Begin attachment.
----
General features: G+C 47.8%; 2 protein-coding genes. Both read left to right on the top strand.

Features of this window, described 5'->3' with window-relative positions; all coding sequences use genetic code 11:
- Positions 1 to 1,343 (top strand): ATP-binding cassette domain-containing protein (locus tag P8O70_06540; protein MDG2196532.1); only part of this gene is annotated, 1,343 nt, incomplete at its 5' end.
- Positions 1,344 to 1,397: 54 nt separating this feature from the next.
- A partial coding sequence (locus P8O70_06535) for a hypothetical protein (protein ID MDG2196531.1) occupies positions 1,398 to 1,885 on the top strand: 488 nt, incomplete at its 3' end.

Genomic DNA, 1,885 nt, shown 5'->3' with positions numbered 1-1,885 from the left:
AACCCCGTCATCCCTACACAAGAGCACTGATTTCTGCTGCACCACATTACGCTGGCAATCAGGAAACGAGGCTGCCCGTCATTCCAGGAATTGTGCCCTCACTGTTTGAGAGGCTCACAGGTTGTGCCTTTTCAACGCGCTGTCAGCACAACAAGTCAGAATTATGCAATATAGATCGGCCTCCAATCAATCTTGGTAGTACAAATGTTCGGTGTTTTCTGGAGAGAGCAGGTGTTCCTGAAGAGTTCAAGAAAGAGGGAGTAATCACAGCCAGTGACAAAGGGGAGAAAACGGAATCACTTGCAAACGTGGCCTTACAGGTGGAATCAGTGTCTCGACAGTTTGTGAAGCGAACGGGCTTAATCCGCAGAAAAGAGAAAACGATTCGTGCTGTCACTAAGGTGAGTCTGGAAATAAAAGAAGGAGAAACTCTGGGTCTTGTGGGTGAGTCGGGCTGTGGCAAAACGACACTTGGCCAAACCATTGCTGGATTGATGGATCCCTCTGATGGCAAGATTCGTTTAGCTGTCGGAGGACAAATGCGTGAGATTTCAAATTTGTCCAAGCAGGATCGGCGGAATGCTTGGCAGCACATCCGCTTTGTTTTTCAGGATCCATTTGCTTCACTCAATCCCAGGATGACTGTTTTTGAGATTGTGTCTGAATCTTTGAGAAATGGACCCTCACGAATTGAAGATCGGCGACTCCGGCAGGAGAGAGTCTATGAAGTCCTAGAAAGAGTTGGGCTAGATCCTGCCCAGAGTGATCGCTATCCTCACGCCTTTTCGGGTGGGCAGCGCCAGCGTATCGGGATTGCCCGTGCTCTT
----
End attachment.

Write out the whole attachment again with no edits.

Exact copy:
General features: G+C 47.8%; 2 protein-coding genes. Both read left to right on the top strand.

Features of this window, described 5'->3' with window-relative positions; all coding sequences use genetic code 11:
- Positions 1 to 1,343 (top strand): ATP-binding cassette domain-containing protein (locus tag P8O70_06540; protein MDG2196532.1); only part of this gene is annotated, 1,343 nt, incomplete at its 5' end.
- Positions 1,344 to 1,397: 54 nt separating this feature from the next.
- A partial coding sequence (locus P8O70_06535) for a hypothetical protein (protein ID MDG2196531.1) occupies positions 1,398 to 1,885 on the top strand: 488 nt, incomplete at its 3' end.

Genomic DNA, 1,885 nt, shown 5'->3' with positions numbered 1-1,885 from the left:
AACCCCGTCATCCCTACACAAGAGCACTGATTTCTGCTGCACCACATTACGCTGGCAATCAGGAAACGAGGCTGCCCGTCATTCCAGGAATTGTGCCCTCACTGTTTGAGAGGCTCACAGGTTGTGCCTTTTCAACGCGCTGTCAGCACAACAAGTCAGAATTATGCAATATAGATCGGCCTCCAATCAATCTTGGTAGTACAAATGTTCGGTGTTTTCTGGAGAGAGCAGGTGTTCCTGAAGAGTTCAAGAAAGAGGGAGTAATCACAGCCAGTGACAAAGGGGAGAAAACGGAATCACTTGCAAACGTGGCCTTACAGGTGGAATCAGTGTCTCGACAGTTTGTGAAGCGAACGGGCTTAATCCGCAGAAAAGAGAAAACGATTCGTGCTGTCACTAAGGTGAGTCTGGAAATAAAAGAAGGAGAAACTCTGGGTCTTGTGGGTGAGTCGGGCTGTGGCAAAACGACACTTGGCCAAACCATTGCTGGATTGATGGATCCCTCTGATGGCAAGATTCGTTTAGCTGTCGGAGGACAAATGCGTGAGATTTCAAATTTGTCCAAGCAGGATCGGCGGAATGCTTGGCAGCACATCCGCTTTGTTTTTCAGGATCCATTTGCTTCACTCAATCCCAGGATGACTGTTTTTGAGATTGTGTCTGAATCTTTGAGAAATGGACCCTCACGAATTGAAGATCGGCGACTCCGGCAGGAGAGAGTCTATGAAGTCCTAGAAAGAGTTGGGCTAGATCCTGCCCAGAGTGATCGCTATCCTCACGCCTTTTCGGGTGGGCAGCGCCAGCGTATCGGGATTGCCCGTGCTCTT